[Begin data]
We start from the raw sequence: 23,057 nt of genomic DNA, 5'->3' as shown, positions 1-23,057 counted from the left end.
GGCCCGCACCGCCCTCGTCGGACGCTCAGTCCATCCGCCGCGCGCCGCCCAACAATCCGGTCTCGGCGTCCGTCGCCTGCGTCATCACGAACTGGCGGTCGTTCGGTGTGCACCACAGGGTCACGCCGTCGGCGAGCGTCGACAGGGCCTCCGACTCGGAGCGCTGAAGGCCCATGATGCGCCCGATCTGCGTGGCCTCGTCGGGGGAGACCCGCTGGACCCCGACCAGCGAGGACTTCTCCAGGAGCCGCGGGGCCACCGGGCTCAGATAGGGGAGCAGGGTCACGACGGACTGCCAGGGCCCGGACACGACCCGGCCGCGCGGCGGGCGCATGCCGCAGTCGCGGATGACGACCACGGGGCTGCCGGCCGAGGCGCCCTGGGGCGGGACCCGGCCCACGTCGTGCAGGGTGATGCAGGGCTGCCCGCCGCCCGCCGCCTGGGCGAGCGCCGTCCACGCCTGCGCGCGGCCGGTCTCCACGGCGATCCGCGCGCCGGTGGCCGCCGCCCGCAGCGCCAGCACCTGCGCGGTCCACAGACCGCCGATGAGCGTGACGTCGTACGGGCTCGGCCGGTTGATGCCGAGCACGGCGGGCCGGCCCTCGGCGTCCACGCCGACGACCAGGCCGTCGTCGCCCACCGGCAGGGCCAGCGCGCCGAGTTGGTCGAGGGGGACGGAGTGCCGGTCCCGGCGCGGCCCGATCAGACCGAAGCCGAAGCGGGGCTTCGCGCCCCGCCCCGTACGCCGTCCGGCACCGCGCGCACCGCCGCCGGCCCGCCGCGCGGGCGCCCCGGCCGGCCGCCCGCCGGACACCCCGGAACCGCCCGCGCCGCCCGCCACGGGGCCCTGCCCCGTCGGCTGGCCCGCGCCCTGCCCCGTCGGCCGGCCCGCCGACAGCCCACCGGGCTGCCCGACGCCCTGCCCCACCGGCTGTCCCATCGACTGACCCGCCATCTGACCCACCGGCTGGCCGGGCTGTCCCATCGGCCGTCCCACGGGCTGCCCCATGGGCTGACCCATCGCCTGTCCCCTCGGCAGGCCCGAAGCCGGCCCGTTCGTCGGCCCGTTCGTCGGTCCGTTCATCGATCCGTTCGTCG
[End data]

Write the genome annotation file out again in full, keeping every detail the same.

We start from the raw sequence: 23,057 nt of genomic DNA, 5'->3' as shown, positions 1-23,057 counted from the left end.
GGCCCGCACCGCCCTCGTCGGACGCTCAGTCCATCCGCCGCGCGCCGCCCAACAATCCGGTCTCGGCGTCCGTCGCCTGCGTCATCACGAACTGGCGGTCGTTCGGTGTGCACCACAGGGTCACGCCGTCGGCGAGCGTCGACAGGGCCTCCGACTCGGAGCGCTGAAGGCCCATGATGCGCCCGATCTGCGTGGCCTCGTCGGGGGAGACCCGCTGGACCCCGACCAGCGAGGACTTCTCCAGGAGCCGCGGGGCCACCGGGCTCAGATAGGGGAGCAGGGTCACGACGGACTGCCAGGGCCCGGACACGACCCGGCCGCGCGGCGGGCGCATGCCGCAGTCGCGGATGACGACCACGGGGCTGCCGGCCGAGGCGCCCTGGGGCGGGACCCGGCCCACGTCGTGCAGGGTGATGCAGGGCTGCCCGCCGCCCGCCGCCTGGGCGAGCGCCGTCCACGCCTGCGCGCGGCCGGTCTCCACGGCGATCCGCGCGCCGGTGGCCGCCGCCCGCAGCGCCAGCACCTGCGCGGTCCACAGACCGCCGATGAGCGTGACGTCGTACGGGCTCGGCCGGTTGATGCCGAGCACGGCGGGCCGGCCCTCGGCGTCCACGCCGACGACCAGGCCGTCGTCGCCCACCGGCAGGGCCAGCGCGCCGAGTTGGTCGAGGGGGACGGAGTGCCGGTCCCGGCGCGGCCCGATCAGACCGAAGCCGAAGCGGGGCTTCGCGCCCCGCCCCGTACGCCGTCCGGCACCGCGCGCACCGCCGCCGGCCCGCCGCGCGGGCGCCCCGGCCGGCCGCCCGCCGGACACCCCGGAACCGCCCGCGCCGCCCGCCACGGGGCCCTGCCCCGTCGGCTGGCCCGCGCCCTGCCCCGTCGGCCGGCCCGCCGACAGCCCACCGGGCTGCCCGACGCCCTGCCCCACCGGCTGTCCCATCGACTGACCCGCCATCTGACCCACCGGCTGGCCGGGCTGTCCCATCGGCCGTCCCACGGGCTGCCCCATGGGCTGACCCATCGCCTGTCCCCTCGGCAGGCCCGAAGCCGGCCCGTTCGTCGGCCCGTTCGTCGGTCCGTTCATCGATCCGTTCGTCG